Outdated food may be on menu
Councilor objects to school practices
Cafeterias in the Boston public schools keep taco meat, cheese, and other food in freezers well past the expiration and best-by dates printed on packages. That practice was made public yesterday by Councilor at Large John R. Connolly, who inspected four school kitchens after hearing that frozen food in some schools dated to 2009.
The School Department acknowledged that out-of-date food remained in its freezers, but a spokesman said its storage procedures were in accordance with federal guidelines.
To underscore that point, school officials opened one of their kitchens to the media for inspection and circulated a 2010 memo from the US Department of Agriculture that described expiration and use-by dates as recommendations, not requirements. Properly frozen food can remain safe indefinitely, according to the government, although quality and nutritional value deteriorate over time. The USDA suggests, for example that frozen ground beef is best if consumed within nine months, while frozen ground turkey is freshest if eaten within three months.
At yesterday’s weekly City Council meeting, Connolly shared nine photographs with his colleagues showing food that had apparently been frozen as long as two years, well past most of the USDA’s freezer storage guidelines. The councilor from West Roxbury ordered a hearing to investigate the issue.
“I want them to come in here and assure us that the food is safe,’’ said Connolly, who chairs of the council’s Education Committee. “We’re not talking about salmonella and E. coli. But we are talking about food that has likely lost much of its nutritional value.’’
The School Department defended its food safety record serving more than 60,000 meals a day, including breakfast, lunch, and snacks. Its roughly 250 cafeteria managers and workers are certified by SafeServ, the national standard for the food service industry.
“We go by USDA guidelines,’’ said Matthew F. Wilder, spokesman for the School Department. “If there is food that is beyond that, we have trained cafeteria workers who examine the food. Our staff members eat the food themselves. That says a lot about how committed they are that these are good meals.’’
According to USDA guidelines, manufacturers are not required to stamp expiration or other dates on most food packages. “Best-if-used-by’’ dates mean that the product will have the best flavor or quality before that day.
“At some point after that date, the product will change very gradually in taste, color, texture, or nutrient content,’’ according to the guidelines. “But, the product may be wholesome, nutritious, and safe long after that date.’’
Yesterday morning, Connolly visited cafeterias in four schools — Orchard Gardens, Boston Latin Academy, Curley, and English High School — and said he found expired food in every kitchen and not just in the freezer. He also took photographs of boxes of SunButter, a nut-free peanut butter substitute, that had a “use by’’ date of September 2010. Canned diced tomatoes dated to 2008, but the cafeteria manager had segregated it from the food being served to students, he said.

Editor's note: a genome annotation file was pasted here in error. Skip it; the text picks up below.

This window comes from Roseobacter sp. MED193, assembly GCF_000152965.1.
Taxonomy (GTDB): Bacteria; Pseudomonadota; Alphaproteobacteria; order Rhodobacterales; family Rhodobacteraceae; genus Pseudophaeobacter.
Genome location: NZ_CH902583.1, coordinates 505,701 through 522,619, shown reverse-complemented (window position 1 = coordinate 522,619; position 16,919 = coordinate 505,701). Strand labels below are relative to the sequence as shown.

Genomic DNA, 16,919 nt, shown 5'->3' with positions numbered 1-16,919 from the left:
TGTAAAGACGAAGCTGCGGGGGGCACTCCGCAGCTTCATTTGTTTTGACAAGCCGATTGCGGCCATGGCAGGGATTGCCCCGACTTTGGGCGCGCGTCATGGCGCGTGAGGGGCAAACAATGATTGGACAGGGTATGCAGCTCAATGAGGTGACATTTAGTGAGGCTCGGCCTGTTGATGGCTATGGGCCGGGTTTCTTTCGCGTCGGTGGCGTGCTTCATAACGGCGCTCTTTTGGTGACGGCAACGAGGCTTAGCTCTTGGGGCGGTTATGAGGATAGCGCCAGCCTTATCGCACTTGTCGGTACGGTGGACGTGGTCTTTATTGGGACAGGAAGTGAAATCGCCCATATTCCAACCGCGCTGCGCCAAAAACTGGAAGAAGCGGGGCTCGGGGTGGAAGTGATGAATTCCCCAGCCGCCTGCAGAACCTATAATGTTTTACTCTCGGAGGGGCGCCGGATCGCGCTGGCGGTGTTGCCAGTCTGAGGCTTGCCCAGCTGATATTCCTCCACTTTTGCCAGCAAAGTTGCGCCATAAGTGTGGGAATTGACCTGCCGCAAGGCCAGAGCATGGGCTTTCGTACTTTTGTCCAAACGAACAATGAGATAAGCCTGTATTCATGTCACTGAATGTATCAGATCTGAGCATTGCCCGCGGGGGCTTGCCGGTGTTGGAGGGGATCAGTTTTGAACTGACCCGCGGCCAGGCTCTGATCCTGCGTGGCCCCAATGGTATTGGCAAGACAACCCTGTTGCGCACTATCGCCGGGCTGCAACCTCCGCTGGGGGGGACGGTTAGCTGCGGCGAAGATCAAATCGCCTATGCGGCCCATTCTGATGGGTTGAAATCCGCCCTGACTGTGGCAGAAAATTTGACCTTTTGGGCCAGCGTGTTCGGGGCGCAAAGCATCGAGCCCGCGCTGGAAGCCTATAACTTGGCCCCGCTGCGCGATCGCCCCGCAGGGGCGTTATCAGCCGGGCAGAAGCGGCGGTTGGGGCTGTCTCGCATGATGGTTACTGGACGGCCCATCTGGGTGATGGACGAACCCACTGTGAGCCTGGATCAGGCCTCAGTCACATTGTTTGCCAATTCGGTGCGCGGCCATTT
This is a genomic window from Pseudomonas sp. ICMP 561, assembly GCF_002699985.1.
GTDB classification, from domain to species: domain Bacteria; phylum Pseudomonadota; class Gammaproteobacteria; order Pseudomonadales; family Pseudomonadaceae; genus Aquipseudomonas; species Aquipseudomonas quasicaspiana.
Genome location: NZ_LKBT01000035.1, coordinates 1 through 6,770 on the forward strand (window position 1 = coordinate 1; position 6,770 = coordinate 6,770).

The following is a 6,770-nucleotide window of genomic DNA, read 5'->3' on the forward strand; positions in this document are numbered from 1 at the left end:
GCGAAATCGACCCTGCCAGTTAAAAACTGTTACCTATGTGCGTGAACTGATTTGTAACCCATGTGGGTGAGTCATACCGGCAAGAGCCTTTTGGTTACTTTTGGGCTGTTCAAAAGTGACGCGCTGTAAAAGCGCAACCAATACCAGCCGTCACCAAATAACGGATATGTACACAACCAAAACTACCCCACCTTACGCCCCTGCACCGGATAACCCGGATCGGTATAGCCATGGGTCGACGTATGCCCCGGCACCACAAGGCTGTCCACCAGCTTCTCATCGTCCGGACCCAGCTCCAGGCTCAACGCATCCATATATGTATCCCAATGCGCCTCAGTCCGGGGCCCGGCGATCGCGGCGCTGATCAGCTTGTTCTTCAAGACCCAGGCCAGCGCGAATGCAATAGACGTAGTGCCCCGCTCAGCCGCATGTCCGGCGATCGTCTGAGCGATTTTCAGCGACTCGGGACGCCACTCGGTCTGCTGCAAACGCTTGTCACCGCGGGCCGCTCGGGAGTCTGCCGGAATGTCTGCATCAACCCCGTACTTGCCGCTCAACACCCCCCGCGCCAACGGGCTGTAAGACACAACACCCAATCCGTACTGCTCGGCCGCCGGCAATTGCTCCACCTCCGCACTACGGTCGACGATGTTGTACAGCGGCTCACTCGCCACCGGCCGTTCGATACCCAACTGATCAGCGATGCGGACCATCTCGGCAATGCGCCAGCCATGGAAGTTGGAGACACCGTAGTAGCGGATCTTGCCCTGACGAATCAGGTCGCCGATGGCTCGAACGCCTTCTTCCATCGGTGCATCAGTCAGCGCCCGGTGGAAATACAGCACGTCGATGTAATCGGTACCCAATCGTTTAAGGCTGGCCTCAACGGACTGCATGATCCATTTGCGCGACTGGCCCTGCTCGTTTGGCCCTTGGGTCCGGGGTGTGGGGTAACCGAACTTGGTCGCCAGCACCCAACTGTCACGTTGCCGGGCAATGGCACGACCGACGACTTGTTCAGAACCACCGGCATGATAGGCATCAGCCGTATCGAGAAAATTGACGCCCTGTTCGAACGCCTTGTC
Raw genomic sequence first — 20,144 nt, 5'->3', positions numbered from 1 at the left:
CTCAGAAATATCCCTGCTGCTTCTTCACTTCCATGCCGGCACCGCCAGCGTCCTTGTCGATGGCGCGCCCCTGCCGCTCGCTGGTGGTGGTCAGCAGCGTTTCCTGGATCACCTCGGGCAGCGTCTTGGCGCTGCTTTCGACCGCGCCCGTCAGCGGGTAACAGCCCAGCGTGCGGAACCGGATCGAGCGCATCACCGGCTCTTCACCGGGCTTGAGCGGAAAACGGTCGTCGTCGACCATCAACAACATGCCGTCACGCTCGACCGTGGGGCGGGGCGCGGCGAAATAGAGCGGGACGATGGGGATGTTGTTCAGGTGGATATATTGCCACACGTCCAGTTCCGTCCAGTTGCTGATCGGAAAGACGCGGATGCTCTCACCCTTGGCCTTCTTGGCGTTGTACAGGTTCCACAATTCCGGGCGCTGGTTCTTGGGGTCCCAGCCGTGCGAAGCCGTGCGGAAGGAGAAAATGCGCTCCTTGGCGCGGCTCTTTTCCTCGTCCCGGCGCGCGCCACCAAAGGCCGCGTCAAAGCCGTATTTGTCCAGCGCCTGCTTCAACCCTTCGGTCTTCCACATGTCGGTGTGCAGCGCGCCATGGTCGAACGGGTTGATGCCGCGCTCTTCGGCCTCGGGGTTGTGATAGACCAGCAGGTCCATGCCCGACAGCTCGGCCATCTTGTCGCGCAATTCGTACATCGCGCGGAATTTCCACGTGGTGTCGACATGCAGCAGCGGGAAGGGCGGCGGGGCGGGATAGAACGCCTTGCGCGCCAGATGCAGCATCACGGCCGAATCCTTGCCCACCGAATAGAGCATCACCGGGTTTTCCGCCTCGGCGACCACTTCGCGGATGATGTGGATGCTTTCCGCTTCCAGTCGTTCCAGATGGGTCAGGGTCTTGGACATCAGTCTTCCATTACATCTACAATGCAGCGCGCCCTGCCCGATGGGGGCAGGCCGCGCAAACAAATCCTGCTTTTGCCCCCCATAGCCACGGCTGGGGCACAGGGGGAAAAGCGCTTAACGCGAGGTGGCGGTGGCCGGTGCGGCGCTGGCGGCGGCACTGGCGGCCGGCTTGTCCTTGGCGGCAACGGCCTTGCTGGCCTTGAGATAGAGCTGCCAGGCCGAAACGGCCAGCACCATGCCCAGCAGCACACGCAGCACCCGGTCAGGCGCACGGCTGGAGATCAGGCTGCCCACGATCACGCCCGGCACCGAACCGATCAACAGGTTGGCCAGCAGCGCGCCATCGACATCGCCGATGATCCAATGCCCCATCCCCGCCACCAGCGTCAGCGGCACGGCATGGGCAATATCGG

A significant part of the problem, Connolly said, could stem from a cold storage facility contracted by the USDA in Wilmington, which is almost 20 miles north of Boston. The facility serves cafeterias across Massachusetts, and Connolly alleged that some of the food arrives at schools already out of date.
A USDA spokeswoman said by e-mail yesterday that the federal government was working with the state Department of Education to address the assertion that old food is coming from the warehouse, Wilmington Cold Storage. Owners of the facility could not be reached yesterday for comment.
Parents picking up their children yesterday afternoon at the Curley School had yet to hear about expired food in freezers. But just after 2 p.m., a television news helicopter hovered above the school on Centre Street in Jamaica Plain, signaling that something was happening.
A father of a first-grader said he thinks the breakfasts served at the school are quite good. He said that he inspected the food his child was eating yesterday morning and found that the milk and juice were within the sell-by date.
But another father had a much different reaction. “This probably explains why my son comes home less than thrilled with his lunch every day,’’ said Rob Vlock, whose son in first grade.
The issue came to Connolly’s attention, he said, when several people familiar with the school system’s food service operation approached him with concerns about old frozen food. Connolly declined to identify his sources, but he said he became alarmed when he saw an e-mail sent Tuesday by the School Department’s head of food and nutrition services that instructed cafeteria managers to set aside cheese sticks stamped with the date June 20, 2010.
The photographs caused a stir at yesterday’s City Council meeting.
“I would never feed that to someone in my own family,’’ said Councilor at Large Felix G. Arroyo. “We all know the saying, ‘When in doubt, throw it out. That should have been thrown out in 2008.’’
Billy Baker of the Globe staff contributed to this report. Andrew Ryan can be reached at firstname.lastname@example.org.